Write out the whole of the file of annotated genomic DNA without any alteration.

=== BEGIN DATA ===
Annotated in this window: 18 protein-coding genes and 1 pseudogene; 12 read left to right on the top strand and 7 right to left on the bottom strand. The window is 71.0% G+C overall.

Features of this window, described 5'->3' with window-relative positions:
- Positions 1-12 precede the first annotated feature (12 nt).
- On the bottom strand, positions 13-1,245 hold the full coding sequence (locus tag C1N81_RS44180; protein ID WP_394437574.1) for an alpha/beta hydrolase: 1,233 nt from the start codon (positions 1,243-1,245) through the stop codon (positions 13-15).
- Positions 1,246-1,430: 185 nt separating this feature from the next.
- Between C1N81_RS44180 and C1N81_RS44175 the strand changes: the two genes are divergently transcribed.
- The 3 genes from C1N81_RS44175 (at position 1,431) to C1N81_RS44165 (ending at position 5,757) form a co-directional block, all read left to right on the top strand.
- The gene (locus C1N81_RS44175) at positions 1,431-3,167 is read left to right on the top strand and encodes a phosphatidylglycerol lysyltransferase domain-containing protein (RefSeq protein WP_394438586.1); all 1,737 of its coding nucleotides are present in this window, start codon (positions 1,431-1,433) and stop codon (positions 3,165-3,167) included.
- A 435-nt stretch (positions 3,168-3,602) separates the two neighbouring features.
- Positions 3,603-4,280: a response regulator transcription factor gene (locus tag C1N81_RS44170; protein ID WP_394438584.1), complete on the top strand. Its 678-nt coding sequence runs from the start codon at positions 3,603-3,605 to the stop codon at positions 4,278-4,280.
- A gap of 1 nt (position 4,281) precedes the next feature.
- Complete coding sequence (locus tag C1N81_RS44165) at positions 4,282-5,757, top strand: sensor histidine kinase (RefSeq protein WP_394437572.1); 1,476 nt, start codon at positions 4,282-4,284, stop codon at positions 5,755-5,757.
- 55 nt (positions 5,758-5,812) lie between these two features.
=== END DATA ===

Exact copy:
Annotated in this window: 18 protein-coding genes and 1 pseudogene; 12 read left to right on the top strand and 7 right to left on the bottom strand. The window is 71.0% G+C overall.

Features of this window, described 5'->3' with window-relative positions:
- Positions 1-12 precede the first annotated feature (12 nt).
- On the bottom strand, positions 13-1,245 hold the full coding sequence (locus tag C1N81_RS44180; protein ID WP_394437574.1) for an alpha/beta hydrolase: 1,233 nt from the start codon (positions 1,243-1,245) through the stop codon (positions 13-15).
- Positions 1,246-1,430: 185 nt separating this feature from the next.
- Between C1N81_RS44180 and C1N81_RS44175 the strand changes: the two genes are divergently transcribed.
- The 3 genes from C1N81_RS44175 (at position 1,431) to C1N81_RS44165 (ending at position 5,757) form a co-directional block, all read left to right on the top strand.
- The gene (locus C1N81_RS44175) at positions 1,431-3,167 is read left to right on the top strand and encodes a phosphatidylglycerol lysyltransferase domain-containing protein (RefSeq protein WP_394438586.1); all 1,737 of its coding nucleotides are present in this window, start codon (positions 1,431-1,433) and stop codon (positions 3,165-3,167) included.
- A 435-nt stretch (positions 3,168-3,602) separates the two neighbouring features.
- Positions 3,603-4,280: a response regulator transcription factor gene (locus tag C1N81_RS44170; protein ID WP_394438584.1), complete on the top strand. Its 678-nt coding sequence runs from the start codon at positions 3,603-3,605 to the stop codon at positions 4,278-4,280.
- A gap of 1 nt (position 4,281) precedes the next feature.
- Complete coding sequence (locus tag C1N81_RS44165) at positions 4,282-5,757, top strand: sensor histidine kinase (RefSeq protein WP_394437572.1); 1,476 nt, start codon at positions 4,282-4,284, stop codon at positions 5,755-5,757.
- 55 nt (positions 5,758-5,812) lie between these two features.